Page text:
The overthrow of longtime dictator Omar al-Bashir could have important implications for Sudan and the broader region, says Susan Stigant. “What we see in Sudan at the moment isn’t just about what’s happening in the country … it could also have far reaching ramifications in the region in other locations like Libya that are priorities for the United States.”

On Peace is a weekly podcast sponsored by USIP and Sirius XM POTUS Ch. 124. Each week, USIP experts tackle the latest foreign policy issues from around the world.

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42 Months on, How Does Sudan’s Democracy Movement Endure?

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Three and a half years after Sudan’s military deposed the authoritarian ruler, Omar Bashir, in response to massive protests, the current military leadership and divisions among political factions are stalling a return to elected civilian government. This year has brought a deepening economic crisis and violent communal clashes — but also a new wave of nonviolent, grassroots campaigns for a return to democracy. As Sudanese democracy advocates and their international allies seek ways to press the military for that transition, all sides should note, and work to sustain, Sudan’s nonviolent civic action.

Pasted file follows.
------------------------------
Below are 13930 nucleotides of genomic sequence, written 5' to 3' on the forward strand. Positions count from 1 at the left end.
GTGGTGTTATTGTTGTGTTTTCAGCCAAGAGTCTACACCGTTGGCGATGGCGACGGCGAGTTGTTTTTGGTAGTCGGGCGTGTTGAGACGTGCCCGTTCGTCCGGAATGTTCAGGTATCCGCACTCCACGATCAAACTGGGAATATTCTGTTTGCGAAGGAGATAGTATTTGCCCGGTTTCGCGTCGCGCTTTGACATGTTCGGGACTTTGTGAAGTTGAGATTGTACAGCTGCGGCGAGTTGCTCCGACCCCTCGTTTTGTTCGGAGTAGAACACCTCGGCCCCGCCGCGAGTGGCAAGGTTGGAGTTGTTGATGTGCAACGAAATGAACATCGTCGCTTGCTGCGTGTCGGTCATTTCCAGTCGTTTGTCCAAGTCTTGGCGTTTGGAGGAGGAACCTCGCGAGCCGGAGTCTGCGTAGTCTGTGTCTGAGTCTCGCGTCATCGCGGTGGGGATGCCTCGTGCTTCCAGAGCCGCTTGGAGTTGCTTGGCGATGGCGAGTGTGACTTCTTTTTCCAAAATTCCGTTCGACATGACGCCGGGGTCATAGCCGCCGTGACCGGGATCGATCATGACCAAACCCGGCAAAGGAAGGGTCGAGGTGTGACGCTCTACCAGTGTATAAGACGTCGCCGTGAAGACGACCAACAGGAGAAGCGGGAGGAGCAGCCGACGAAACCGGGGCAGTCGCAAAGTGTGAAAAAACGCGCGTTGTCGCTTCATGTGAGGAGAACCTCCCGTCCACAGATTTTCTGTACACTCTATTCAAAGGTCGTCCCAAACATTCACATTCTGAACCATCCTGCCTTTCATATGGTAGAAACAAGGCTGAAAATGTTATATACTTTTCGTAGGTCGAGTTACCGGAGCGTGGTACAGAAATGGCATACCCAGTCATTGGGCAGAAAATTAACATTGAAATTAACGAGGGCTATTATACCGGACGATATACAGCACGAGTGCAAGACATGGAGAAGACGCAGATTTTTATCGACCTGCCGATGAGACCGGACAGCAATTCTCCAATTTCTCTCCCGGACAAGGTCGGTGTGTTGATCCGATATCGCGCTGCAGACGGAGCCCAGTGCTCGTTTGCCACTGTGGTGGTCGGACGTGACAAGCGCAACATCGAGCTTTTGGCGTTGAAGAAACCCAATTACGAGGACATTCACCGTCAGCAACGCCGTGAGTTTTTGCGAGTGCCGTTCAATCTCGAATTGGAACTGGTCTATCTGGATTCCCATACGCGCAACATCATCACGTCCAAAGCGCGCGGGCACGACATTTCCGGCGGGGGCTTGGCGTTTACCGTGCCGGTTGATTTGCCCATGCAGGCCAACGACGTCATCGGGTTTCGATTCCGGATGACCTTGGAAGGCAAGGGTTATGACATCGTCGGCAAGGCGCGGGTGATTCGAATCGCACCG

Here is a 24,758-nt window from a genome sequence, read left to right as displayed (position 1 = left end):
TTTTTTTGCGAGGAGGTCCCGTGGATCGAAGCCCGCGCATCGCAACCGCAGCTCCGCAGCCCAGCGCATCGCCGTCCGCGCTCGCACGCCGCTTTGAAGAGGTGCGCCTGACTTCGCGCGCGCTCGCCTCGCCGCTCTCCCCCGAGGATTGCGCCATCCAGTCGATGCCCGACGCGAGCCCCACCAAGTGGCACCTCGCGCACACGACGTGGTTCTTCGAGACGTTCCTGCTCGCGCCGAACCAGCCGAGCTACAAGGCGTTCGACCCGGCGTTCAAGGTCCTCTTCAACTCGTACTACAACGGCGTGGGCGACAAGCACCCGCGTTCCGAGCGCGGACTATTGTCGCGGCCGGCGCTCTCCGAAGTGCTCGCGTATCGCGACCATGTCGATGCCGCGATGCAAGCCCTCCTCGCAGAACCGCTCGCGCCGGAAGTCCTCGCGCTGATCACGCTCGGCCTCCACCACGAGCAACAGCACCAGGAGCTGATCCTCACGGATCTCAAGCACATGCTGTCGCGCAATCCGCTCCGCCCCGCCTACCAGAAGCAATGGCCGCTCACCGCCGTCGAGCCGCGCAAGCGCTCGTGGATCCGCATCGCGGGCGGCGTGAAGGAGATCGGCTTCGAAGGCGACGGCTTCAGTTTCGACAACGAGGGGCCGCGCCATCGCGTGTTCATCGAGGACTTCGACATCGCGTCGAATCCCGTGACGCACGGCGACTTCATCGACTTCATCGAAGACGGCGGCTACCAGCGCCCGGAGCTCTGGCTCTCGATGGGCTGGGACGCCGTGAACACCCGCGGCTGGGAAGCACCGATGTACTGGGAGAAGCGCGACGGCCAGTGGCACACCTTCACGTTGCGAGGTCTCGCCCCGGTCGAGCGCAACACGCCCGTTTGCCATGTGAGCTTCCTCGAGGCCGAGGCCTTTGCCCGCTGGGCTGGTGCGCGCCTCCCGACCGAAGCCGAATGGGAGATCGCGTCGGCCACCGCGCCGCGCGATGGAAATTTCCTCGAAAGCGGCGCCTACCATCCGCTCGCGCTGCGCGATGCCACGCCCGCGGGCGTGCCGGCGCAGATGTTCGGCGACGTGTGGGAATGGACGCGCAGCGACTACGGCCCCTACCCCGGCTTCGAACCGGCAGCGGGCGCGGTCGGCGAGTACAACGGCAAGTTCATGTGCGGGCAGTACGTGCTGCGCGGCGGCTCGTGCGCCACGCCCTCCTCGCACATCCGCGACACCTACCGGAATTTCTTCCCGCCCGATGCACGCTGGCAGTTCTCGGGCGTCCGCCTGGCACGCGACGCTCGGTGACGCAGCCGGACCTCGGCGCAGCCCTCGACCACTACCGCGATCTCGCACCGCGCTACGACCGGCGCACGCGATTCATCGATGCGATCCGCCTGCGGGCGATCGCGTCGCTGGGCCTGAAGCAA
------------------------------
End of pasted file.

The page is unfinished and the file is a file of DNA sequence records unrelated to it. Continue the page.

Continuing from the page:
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From 2013 to 2018, Sudanese civil society actors carved out a variety of civic spaces that laid the foundation for Sudan’s 2018–2019 December Revolution. This report assesses the factors that gave rise to this remarkable mobilization—in particular how civil society development ultimately enabled the Sudanese opposition to sustain a decentralized, nationwide, and robust nonviolent campaign characterized by widespread mass participation, unity of leadership and purpose, and a commitment to nonviolent discipline—and what it will take to keep the country’s democratic transition on track.

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